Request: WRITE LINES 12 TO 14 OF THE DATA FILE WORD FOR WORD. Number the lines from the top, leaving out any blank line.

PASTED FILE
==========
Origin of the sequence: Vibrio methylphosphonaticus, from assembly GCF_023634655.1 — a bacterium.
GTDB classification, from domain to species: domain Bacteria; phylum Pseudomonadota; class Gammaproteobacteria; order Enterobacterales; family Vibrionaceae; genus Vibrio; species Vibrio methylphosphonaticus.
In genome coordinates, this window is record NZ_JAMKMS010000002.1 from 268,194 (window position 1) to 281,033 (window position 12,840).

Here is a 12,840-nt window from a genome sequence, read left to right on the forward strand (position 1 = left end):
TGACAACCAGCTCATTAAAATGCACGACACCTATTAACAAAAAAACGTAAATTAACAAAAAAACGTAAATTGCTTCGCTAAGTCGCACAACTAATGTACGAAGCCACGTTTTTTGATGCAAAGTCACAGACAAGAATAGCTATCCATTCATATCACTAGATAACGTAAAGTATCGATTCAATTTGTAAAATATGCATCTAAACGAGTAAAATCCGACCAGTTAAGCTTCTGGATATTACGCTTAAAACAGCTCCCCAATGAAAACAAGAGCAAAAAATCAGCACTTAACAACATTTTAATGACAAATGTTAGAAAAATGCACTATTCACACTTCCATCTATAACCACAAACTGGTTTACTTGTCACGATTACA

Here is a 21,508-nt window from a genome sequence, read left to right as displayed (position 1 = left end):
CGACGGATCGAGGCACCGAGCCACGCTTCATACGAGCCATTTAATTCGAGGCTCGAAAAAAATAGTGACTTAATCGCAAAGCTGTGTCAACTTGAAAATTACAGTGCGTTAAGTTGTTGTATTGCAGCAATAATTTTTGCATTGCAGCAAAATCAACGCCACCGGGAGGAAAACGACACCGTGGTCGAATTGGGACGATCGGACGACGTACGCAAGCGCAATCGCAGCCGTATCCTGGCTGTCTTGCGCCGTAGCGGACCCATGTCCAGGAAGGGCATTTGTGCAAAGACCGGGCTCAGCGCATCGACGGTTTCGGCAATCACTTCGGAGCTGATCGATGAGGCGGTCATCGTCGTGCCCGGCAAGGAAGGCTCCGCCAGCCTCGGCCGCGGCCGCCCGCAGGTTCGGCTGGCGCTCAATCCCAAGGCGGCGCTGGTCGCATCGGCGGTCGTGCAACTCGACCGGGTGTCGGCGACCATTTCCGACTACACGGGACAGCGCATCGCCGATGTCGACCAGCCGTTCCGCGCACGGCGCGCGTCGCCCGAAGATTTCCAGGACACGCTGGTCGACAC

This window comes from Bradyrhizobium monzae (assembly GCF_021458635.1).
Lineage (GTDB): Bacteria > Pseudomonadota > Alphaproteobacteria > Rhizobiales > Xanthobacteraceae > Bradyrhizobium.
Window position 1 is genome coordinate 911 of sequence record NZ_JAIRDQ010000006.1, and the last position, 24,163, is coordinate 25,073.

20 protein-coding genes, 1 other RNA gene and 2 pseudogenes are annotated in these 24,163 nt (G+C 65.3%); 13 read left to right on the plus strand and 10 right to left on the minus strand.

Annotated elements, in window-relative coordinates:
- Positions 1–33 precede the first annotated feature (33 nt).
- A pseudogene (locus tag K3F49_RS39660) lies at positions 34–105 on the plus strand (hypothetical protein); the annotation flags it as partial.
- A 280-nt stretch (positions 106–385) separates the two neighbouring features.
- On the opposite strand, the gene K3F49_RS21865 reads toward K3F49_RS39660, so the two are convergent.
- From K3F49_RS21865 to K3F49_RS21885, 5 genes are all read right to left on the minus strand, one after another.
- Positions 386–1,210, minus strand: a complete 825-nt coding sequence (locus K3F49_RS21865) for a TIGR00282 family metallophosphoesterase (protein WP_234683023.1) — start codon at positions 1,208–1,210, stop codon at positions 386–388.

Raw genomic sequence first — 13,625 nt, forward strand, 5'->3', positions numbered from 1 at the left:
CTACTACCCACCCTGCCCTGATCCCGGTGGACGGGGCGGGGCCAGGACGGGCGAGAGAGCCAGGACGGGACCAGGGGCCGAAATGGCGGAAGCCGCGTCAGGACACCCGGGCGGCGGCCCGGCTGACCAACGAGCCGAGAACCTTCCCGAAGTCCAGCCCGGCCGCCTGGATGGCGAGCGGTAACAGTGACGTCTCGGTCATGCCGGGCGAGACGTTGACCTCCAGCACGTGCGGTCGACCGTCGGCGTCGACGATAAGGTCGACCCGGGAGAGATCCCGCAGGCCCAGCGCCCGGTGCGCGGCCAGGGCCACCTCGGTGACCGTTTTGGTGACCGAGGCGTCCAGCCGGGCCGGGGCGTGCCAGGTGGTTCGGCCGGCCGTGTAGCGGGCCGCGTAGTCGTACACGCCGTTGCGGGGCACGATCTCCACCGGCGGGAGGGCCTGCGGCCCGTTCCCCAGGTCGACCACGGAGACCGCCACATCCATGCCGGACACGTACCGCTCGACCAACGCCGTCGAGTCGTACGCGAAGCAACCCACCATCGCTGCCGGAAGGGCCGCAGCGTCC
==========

Annotated elements, in window-relative coordinates:
- Positions 1–33 precede the first annotated feature (33 nt).
- A pseudogene (locus tag K3F49_RS39660) lies at positions 34–105 on the plus strand (hypothetical protein); the annotation flags it as partial.